This profit is offset by foreseeable losses and potential risks. The countries in the monetary union have already lent insolvent Greece more than 50 billion, with the largest share -- 15 billion -- of these bilateral loans coming from Germany. Only the most inveterate optimists still believe that Germany will ever be paid back in full.
Risk of Billions in Losses
Greece is so hopelessly indebted that the haircut by private-sector investors will not save the country. There is a growing realization that donor countries will also have to participate in the debt relief sooner or later. In the event of a 50-percent haircut, the German Finance Ministry would chalk up close to 8 billion in losses, which would more than eat up the interest-related gains of recent years.
And this would not even be the full extent of losses. The European Central Bank (ECB) is also under substantial pressure to write off a portion of Athens' debts. If this happens, Germany, as one of the principal owners of the ECB, would end up having to offset the resulting deficits. In the worst case, those costs could also run into the billions.
Greece represents the most obvious risk to the German federal budget, but not the only one. There is also the temporary euro backstop fund, the European Financial Stability Facility (EFSF). Germany also guarantees 211 billion of the more than 700 billion in the EFSF.
Portugal alone is receiving close to 30 billion directly from the bailout fund. And in recent days, the country has found itself in the markets' crosshairs more than ever. Many economists feel that a restructuring of Portugal's debt is inevitable. That, too, could lead to further losses for Schäuble.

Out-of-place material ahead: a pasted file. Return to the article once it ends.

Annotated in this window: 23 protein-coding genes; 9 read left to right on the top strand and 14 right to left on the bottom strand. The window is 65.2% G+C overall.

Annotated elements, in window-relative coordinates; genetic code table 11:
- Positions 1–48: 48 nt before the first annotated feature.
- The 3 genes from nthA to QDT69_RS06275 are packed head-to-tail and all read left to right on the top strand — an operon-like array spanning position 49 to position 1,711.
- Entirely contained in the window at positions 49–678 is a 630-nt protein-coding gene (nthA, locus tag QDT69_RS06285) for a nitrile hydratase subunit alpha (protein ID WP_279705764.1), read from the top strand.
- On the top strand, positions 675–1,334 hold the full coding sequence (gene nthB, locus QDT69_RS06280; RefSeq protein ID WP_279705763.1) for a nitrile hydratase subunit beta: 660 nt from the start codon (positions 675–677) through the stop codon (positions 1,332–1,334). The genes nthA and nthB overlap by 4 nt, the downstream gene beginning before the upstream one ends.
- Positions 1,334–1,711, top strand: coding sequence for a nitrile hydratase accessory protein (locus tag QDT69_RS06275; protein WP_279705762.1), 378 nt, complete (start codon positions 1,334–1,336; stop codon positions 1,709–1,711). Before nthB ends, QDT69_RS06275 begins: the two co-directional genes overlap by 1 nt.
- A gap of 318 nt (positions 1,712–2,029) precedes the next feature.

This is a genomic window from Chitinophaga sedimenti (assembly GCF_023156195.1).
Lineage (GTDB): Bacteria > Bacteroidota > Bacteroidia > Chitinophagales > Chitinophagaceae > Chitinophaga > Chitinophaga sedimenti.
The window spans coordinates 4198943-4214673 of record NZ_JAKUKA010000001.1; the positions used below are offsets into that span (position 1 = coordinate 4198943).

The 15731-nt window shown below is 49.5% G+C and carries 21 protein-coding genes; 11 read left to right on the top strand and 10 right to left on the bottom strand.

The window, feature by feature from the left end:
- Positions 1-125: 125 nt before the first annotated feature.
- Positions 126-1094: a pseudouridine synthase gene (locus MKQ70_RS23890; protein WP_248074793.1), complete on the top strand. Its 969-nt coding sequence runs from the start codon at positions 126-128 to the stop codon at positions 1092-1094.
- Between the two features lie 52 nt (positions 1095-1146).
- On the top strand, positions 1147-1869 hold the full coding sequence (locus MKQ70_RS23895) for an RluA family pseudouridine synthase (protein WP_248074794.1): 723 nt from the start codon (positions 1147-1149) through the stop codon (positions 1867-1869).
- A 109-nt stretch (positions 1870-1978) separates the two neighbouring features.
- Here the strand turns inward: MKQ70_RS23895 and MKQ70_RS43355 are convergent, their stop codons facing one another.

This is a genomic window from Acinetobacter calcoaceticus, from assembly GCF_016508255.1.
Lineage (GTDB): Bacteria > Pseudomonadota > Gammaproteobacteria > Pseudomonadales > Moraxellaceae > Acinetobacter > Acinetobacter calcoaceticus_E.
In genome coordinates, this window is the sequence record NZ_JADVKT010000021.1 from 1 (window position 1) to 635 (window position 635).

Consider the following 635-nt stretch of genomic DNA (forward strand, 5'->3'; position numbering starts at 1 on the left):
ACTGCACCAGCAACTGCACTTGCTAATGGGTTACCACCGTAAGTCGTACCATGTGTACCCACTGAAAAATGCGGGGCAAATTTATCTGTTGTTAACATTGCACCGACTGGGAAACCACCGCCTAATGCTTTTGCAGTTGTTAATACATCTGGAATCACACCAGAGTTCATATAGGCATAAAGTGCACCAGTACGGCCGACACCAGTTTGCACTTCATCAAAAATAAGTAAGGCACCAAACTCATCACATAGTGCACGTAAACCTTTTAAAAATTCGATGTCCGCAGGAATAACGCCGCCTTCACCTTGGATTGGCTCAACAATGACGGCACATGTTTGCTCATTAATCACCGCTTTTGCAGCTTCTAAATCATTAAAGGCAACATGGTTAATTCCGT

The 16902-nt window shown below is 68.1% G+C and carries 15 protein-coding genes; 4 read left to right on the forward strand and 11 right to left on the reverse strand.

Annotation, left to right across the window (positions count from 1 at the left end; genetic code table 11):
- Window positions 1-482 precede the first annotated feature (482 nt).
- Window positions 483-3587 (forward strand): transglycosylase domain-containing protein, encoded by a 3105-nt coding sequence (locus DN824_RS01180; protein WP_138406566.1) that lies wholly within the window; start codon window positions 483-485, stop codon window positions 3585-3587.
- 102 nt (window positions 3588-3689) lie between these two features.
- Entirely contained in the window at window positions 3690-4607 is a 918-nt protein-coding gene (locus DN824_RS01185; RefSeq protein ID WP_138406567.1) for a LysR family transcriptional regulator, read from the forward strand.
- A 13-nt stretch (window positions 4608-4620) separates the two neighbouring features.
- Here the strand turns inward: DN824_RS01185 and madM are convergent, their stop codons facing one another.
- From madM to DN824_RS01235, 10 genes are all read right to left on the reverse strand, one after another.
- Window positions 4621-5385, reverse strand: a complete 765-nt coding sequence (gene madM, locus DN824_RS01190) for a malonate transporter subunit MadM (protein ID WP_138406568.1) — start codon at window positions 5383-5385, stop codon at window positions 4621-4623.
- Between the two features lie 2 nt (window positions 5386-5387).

Expected to Pony Up
The permanent bailout fund, the European Stability Mechanism (ESM), is expected to begin its work in July. In addition to being equipped with guarantees, the ESM also holds 80 billion in cash contributions. In other words, real money is changing hands, with about 22 billion of it coming from Germany alone.
Originally, the ESM contributions were to be paid in five installments. But given that the debt crisis is still unresolved, it is becoming clear that euro-zone members will have to pony up more money earlier. In the worst case, it is even conceivable that Germany might be required to contribute its full share of the fund's capital as early as 2012.
But the German finance minister cannot simply draw on his current budget to pay the multi-billion euro sum. Instead, he will have to petition for a supplementary budget and take on additional debt to rescue Europe. Even at today's very low interest rates, the ESM cash contribution could cost him as much as a few hundred million euros a year -- and that would be for the long term.
Given all of these burdens, the German finance minister is already far from being one of the winners of the crisis. And soon he could become a major loser of the debt disaster. "If Germany ultimately emerges from the crisis in the black," says euro expert Clemens Fuest, "it would be a great miracle."
Translated from the German by Christopher Sultan